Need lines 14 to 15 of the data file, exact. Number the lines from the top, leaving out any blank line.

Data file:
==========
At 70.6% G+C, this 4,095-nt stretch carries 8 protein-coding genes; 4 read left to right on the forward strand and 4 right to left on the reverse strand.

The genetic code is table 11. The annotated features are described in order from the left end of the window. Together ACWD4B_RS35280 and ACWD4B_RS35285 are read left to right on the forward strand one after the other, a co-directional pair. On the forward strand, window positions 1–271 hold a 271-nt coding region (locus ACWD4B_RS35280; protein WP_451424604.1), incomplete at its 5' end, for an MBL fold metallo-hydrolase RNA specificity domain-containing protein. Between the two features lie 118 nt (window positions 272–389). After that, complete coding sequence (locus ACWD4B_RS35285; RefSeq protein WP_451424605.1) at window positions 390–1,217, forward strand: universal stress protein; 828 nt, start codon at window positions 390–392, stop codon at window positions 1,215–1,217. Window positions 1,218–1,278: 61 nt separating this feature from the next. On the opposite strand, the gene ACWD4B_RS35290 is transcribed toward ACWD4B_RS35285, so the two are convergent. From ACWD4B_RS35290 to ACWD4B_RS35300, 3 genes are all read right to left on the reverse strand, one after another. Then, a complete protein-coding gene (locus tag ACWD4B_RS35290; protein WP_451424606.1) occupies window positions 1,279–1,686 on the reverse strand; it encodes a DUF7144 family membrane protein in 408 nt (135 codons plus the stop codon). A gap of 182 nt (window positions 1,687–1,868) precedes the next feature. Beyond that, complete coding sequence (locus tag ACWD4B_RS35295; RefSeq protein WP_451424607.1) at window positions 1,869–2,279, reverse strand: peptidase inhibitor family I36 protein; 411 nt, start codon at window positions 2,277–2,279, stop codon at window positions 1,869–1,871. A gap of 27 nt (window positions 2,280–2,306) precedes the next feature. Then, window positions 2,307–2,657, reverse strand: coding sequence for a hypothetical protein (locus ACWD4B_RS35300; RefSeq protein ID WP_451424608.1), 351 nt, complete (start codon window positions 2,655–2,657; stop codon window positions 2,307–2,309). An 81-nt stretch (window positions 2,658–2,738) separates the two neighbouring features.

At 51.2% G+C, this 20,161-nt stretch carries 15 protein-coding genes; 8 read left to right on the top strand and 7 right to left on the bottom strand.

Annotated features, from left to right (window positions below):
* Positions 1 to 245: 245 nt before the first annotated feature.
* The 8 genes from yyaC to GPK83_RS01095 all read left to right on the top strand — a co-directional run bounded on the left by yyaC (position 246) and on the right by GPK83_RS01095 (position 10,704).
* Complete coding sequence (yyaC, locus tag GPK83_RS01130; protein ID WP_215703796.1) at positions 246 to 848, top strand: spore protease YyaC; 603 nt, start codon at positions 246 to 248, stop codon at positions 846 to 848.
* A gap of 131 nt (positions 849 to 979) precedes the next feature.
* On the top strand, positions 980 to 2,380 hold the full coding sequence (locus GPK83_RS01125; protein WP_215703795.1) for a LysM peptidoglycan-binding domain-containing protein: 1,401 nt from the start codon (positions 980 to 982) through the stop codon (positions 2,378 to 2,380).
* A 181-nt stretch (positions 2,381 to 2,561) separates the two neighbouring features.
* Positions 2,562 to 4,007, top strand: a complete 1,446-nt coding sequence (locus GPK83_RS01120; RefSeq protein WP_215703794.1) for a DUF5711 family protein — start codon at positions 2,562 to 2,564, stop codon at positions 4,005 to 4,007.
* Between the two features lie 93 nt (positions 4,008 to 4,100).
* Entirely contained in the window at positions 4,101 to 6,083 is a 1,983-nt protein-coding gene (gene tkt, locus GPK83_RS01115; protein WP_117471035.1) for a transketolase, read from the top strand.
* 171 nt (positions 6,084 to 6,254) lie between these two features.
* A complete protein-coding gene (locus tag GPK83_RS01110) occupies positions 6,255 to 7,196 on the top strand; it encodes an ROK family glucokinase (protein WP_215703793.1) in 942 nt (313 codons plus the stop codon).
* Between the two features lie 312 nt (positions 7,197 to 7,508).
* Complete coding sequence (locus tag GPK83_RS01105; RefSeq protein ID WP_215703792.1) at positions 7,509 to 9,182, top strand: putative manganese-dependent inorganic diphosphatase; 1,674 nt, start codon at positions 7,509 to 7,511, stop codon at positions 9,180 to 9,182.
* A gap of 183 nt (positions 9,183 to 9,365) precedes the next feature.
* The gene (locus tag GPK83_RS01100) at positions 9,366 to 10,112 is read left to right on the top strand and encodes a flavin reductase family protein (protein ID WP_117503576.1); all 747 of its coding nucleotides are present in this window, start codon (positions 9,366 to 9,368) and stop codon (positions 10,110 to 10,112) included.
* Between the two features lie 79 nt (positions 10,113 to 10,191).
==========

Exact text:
* 171 nt (positions 6,084 to 6,254) lie between these two features.
* A complete protein-coding gene (locus tag GPK83_RS01110) occupies positions 6,255 to 7,196 on the top strand; it encodes an ROK family glucokinase (protein WP_215703793.1) in 942 nt (313 codons plus the stop codon).